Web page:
The four main devices (symbols) in the Cape blazon are the lion, escallop, sword and oak branch. The three main tinctures (colors) are ermine, argent and gules .
Ermine is a very ancient pattern, and distinctive to observe. It was borne alone by John de Monfort, the Earl of Richmond and Duke of Brittany in the late 14th century 1A Complete Guide to Heraldry, A.C. Fox-Davies, Bonanza (re-print of 1909 Edition), New York, 1978, P69 It has a long association with royalty and the nobility in general and hence represents “Dignity” wherever it is found 2The Symbolisms of Heraldry, W. Cecil Wade, George Redway, London, 1898 P39. The ermine pattern is white with, typically, a three dots and a dart grouping representing the tail of the furred creature.3Boutell’s Heraldry, J.P. Brooke-Little, Warne, (revised Edition) London 1970, P 28. The ermine spot is sometimes found alone as a special charge on the shield.
Argent is the heraldic metal Silver and is usually shown as very pure white. It is also known more poetically as pearl, moon (or luna) 4Understanding Signs & Symbols – Heraldry, S. Oliver & G. Croton, Quantum, London, 2013, P53. In a sketch or drawing it is represented by plain, unmarked paper 5A Glossary of Terms used in British Heraldry, J.H. Parker, Oxford, 1847, P11.
The bold red colour on a heraldic shield is known as gules. It has a long history within heraldry, it is known that one of those who besieged the scottish castle of Carlaverock in 1300 was the French knight Euremions de la Brette who had as his arms a simple red shield.6The Siege of Carlaverock, N. Harris, Nichols & Son, London, 1828, P180. The word gules is thought to come from the Arabic gule, or “red rose” 7Boutell’s Heraldry, J.P. Brooke-Little, Warne, (revised Edition) London 1970, P 313. Later writers associated it with the precious stone ruby and the metal iron 8Understanding Signs & Symbols – Heraldry, S. Oliver & G. Croton, Quantum, London, 2013, P53, perhaps because of the red glow of iron in the heat of the blacksmith’s forge.
The art of heraldry would be significantly poorer if we were without the lion in all its forms. Most general works on Heraldry devote at least one chapter solely to this magnificent creature and its multifarious depictions 9A Complete Guide to Heraldry, A.C. Fox-Davies, Bonanza (re-print of 1909 Edition), New York, 1978, P172 10Boutell’s Heraldry, J.P. Brooke-Little, Warne, (revised Edition) London 1970, P 63 11Understanding Signs & Symbols – Heraldry, S. Oliver & G. Croton, Quantum, London, 2013, P140. Some of the earliest known examples of heraldry, dating right back to the knighting of Geoffrey of Anjou in 1127, where he is shown with six such beasts upon his shield 12A Treatise on Heraldry, J. Woodward, W & A.K Johnston, Edinburgh & London, 1896, P45 .The great authority on heraldic symbology, Wade, points out the high place that the lion holds in heraldry, “as the emblem of deathless courage” 13The Symbolisms of Heraldry, W. Cecil Wade, George Redway, London, 1898 P60, a sentiment echoed equally today.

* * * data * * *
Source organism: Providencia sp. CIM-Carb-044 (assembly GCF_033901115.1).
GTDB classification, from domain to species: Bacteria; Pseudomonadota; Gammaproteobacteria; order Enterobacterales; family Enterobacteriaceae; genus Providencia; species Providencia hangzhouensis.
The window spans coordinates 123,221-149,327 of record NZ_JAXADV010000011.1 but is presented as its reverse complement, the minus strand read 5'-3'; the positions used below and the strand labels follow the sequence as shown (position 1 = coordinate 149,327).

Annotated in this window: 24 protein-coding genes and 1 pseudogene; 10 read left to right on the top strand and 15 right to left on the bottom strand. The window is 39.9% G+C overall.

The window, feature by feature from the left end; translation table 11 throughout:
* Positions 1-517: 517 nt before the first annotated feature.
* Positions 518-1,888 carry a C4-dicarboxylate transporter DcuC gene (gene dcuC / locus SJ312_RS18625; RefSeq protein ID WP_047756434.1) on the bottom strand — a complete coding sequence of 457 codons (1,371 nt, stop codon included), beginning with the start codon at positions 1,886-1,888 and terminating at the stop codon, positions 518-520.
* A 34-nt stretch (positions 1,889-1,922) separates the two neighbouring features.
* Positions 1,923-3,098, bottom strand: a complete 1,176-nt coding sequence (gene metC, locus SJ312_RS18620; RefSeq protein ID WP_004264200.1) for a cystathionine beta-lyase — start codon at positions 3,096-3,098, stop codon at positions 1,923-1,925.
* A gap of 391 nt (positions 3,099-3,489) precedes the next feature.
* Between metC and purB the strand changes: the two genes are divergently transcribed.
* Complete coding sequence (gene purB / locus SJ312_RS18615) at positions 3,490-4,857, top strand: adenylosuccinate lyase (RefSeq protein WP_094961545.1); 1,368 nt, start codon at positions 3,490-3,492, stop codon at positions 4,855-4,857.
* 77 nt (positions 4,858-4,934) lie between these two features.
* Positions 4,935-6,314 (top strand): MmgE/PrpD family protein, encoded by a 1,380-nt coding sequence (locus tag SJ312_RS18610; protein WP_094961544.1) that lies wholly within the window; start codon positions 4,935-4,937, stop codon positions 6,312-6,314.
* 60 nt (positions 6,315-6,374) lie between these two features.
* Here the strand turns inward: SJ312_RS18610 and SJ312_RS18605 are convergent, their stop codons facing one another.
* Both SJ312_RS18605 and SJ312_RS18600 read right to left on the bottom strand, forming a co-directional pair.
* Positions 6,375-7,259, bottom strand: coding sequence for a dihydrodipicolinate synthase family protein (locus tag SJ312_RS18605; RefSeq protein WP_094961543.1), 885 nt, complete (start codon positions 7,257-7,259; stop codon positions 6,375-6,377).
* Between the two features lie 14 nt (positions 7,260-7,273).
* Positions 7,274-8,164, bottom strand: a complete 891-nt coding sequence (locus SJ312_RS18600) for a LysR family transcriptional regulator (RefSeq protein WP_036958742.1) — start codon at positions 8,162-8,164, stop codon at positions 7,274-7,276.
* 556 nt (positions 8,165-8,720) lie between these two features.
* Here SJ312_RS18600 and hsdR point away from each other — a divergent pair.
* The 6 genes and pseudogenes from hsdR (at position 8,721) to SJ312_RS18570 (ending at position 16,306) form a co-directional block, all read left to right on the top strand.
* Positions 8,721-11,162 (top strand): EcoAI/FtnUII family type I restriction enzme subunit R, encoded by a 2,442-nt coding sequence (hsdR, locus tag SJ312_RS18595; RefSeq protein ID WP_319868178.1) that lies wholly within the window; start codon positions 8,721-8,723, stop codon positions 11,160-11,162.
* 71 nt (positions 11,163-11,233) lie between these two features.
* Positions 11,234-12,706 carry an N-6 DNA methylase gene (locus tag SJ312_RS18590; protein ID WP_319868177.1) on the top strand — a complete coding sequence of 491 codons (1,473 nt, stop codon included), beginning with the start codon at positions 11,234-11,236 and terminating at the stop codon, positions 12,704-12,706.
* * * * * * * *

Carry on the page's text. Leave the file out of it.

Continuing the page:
The escallopoccurs often in arms, represented as the outside of the shell, sometimes “fluted” of a different colour 14A Glossary of Terms used in British Heraldry, J.H. Parker, Oxford, 1894, Entry:Escallop. It has been part of heraldic tradition almost from the beginning of the art, Henry III of England awarded Gules, 3 escallopes argent to Herbert de CHAMBERLEYNE in the 13th century, and it is present in the heraldry of almost all countries 15A Complete Guide to Heraldry, A.C. Fox-Davies, Bonanza (re-print of 1909 Edition), New York, 1978, P299. It is believed that they were adopted as badges of those going to the Holy Land and can be found in the arms of many a crusading family. Hence Wade’s suggested association of the scallop with those that “complete long journeys to far countries” 16The Symbolisms of Heraldry, W. Cecil Wade, George Redway, London, 1898 P91.
Given the martial nature of the origins of Heraldry, in the identification of knights and men-at-arms it can come as no surprise that mediaeval weaponry of all types are frequently to be found in a coat of arms 17Boutell’s Heraldry, J.P. Brooke-Little, Warne, (revised Edition) London 1970, P 89. Indeed, the sheer variety of different swords 18A Glossary of Terms used in British Heraldry, J.H. Parker, Oxford, 1847, P302 can be bewildering and expaining the difference between a scimitar and a falchion is perhaps best left to the expert! If a charge is described just as a simple sword then it will have a straight blade and cross handle, that may be of a different colour, and, unless specified, points upwards. Wade, quoting the earlier writer Guillim, signifies the use of the sword as representing “Government and Justice”.